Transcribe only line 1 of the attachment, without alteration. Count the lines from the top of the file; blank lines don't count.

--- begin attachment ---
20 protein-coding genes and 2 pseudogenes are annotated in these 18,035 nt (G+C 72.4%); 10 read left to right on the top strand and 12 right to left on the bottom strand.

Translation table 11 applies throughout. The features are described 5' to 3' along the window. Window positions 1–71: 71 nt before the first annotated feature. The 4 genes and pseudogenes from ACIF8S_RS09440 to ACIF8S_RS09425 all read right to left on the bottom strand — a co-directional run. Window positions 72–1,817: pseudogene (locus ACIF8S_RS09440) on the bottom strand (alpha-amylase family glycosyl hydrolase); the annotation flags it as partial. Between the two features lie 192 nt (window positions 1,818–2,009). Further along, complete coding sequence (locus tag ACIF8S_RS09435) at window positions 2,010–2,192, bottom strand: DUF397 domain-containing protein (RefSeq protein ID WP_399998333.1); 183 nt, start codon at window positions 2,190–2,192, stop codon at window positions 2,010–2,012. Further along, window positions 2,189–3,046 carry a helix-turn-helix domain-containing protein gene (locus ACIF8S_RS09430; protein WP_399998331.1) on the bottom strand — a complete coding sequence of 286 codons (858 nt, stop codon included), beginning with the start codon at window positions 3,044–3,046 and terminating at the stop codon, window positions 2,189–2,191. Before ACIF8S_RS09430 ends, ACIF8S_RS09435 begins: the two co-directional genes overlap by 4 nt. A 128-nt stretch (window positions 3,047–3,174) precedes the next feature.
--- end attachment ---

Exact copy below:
20 protein-coding genes and 2 pseudogenes are annotated in these 18,035 nt (G+C 72.4%); 10 read left to right on the top strand and 12 right to left on the bottom strand.